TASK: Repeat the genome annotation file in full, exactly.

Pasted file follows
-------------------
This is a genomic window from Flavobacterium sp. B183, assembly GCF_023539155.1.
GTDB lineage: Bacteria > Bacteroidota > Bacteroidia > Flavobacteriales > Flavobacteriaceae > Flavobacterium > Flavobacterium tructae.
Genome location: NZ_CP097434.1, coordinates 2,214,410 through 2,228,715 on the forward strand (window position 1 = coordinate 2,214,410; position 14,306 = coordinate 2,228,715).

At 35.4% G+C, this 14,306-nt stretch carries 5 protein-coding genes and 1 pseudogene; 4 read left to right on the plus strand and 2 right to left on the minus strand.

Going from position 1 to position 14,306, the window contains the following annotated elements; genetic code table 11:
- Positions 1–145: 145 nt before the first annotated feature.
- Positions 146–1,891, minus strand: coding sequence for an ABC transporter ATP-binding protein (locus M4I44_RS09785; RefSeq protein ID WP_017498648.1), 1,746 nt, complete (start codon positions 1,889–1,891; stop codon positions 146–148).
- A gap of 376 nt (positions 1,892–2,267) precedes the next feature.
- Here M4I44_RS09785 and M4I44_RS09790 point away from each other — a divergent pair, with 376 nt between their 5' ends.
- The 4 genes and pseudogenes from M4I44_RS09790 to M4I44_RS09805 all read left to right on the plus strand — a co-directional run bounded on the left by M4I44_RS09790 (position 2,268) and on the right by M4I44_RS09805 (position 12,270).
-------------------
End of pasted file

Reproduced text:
This is a genomic window from Flavobacterium sp. B183, assembly GCF_023539155.1.
GTDB lineage: Bacteria > Bacteroidota > Bacteroidia > Flavobacteriales > Flavobacteriaceae > Flavobacterium > Flavobacterium tructae.
Genome location: NZ_CP097434.1, coordinates 2,214,410 through 2,228,715 on the forward strand (window position 1 = coordinate 2,214,410; position 14,306 = coordinate 2,228,715).

At 35.4% G+C, this 14,306-nt stretch carries 5 protein-coding genes and 1 pseudogene; 4 read left to right on the plus strand and 2 right to left on the minus strand.

Going from position 1 to position 14,306, the window contains the following annotated elements; genetic code table 11:
- Positions 1–145: 145 nt before the first annotated feature.
- Positions 146–1,891, minus strand: coding sequence for an ABC transporter ATP-binding protein (locus M4I44_RS09785; RefSeq protein ID WP_017498648.1), 1,746 nt, complete (start codon positions 1,889–1,891; stop codon positions 146–148).
- A gap of 376 nt (positions 1,892–2,267) precedes the next feature.
- Here M4I44_RS09785 and M4I44_RS09790 point away from each other — a divergent pair, with 376 nt between their 5' ends.
- The 4 genes and pseudogenes from M4I44_RS09790 to M4I44_RS09805 all read left to right on the plus strand — a co-directional run bounded on the left by M4I44_RS09790 (position 2,268) and on the right by M4I44_RS09805 (position 12,270).